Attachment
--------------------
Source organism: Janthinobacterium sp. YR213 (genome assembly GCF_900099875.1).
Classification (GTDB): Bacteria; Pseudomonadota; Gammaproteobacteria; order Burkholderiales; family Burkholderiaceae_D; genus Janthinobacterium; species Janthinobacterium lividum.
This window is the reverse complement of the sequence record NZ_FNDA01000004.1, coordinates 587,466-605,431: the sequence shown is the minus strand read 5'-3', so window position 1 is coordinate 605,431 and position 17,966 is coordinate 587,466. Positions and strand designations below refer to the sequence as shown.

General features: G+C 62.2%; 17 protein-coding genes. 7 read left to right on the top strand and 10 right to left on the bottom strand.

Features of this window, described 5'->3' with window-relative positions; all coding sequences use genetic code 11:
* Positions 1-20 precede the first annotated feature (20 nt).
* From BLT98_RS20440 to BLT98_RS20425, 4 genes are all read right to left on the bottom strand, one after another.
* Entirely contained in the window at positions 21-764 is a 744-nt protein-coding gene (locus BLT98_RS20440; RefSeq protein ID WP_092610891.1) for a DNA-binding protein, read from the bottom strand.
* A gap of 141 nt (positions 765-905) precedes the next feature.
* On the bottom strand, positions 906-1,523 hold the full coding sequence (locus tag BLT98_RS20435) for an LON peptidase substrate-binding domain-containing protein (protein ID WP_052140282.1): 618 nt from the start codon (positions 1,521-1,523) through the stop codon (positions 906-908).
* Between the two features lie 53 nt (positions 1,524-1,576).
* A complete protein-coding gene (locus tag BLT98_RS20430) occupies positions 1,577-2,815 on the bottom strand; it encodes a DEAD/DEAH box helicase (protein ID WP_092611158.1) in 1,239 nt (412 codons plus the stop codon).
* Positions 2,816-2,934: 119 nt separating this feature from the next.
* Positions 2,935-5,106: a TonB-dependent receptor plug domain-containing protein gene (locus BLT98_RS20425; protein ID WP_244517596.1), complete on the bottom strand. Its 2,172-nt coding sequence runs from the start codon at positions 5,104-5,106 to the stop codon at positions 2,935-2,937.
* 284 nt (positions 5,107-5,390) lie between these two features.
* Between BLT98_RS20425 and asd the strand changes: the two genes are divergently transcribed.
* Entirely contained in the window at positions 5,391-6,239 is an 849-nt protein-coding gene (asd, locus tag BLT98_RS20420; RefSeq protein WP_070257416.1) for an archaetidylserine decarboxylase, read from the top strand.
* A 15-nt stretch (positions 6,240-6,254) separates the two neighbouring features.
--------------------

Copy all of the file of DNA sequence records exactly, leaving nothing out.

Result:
Source organism: Janthinobacterium sp. YR213 (genome assembly GCF_900099875.1).
Classification (GTDB): Bacteria; Pseudomonadota; Gammaproteobacteria; order Burkholderiales; family Burkholderiaceae_D; genus Janthinobacterium; species Janthinobacterium lividum.
This window is the reverse complement of the sequence record NZ_FNDA01000004.1, coordinates 587,466-605,431: the sequence shown is the minus strand read 5'-3', so window position 1 is coordinate 605,431 and position 17,966 is coordinate 587,466. Positions and strand designations below refer to the sequence as shown.

General features: G+C 62.2%; 17 protein-coding genes. 7 read left to right on the top strand and 10 right to left on the bottom strand.

Features of this window, described 5'->3' with window-relative positions; all coding sequences use genetic code 11:
* Positions 1-20 precede the first annotated feature (20 nt).
* From BLT98_RS20440 to BLT98_RS20425, 4 genes are all read right to left on the bottom strand, one after another.
* Entirely contained in the window at positions 21-764 is a 744-nt protein-coding gene (locus BLT98_RS20440; RefSeq protein ID WP_092610891.1) for a DNA-binding protein, read from the bottom strand.
* A gap of 141 nt (positions 765-905) precedes the next feature.
* On the bottom strand, positions 906-1,523 hold the full coding sequence (locus tag BLT98_RS20435) for an LON peptidase substrate-binding domain-containing protein (protein ID WP_052140282.1): 618 nt from the start codon (positions 1,521-1,523) through the stop codon (positions 906-908).
* Between the two features lie 53 nt (positions 1,524-1,576).
* A complete protein-coding gene (locus tag BLT98_RS20430) occupies positions 1,577-2,815 on the bottom strand; it encodes a DEAD/DEAH box helicase (protein ID WP_092611158.1) in 1,239 nt (412 codons plus the stop codon).
* Positions 2,816-2,934: 119 nt separating this feature from the next.
* Positions 2,935-5,106: a TonB-dependent receptor plug domain-containing protein gene (locus BLT98_RS20425; protein ID WP_244517596.1), complete on the bottom strand. Its 2,172-nt coding sequence runs from the start codon at positions 5,104-5,106 to the stop codon at positions 2,935-2,937.
* 284 nt (positions 5,107-5,390) lie between these two features.
* Between BLT98_RS20425 and asd the strand changes: the two genes are divergently transcribed.
* Entirely contained in the window at positions 5,391-6,239 is an 849-nt protein-coding gene (asd, locus tag BLT98_RS20420; RefSeq protein WP_070257416.1) for an archaetidylserine decarboxylase, read from the top strand.
* A 15-nt stretch (positions 6,240-6,254) separates the two neighbouring features.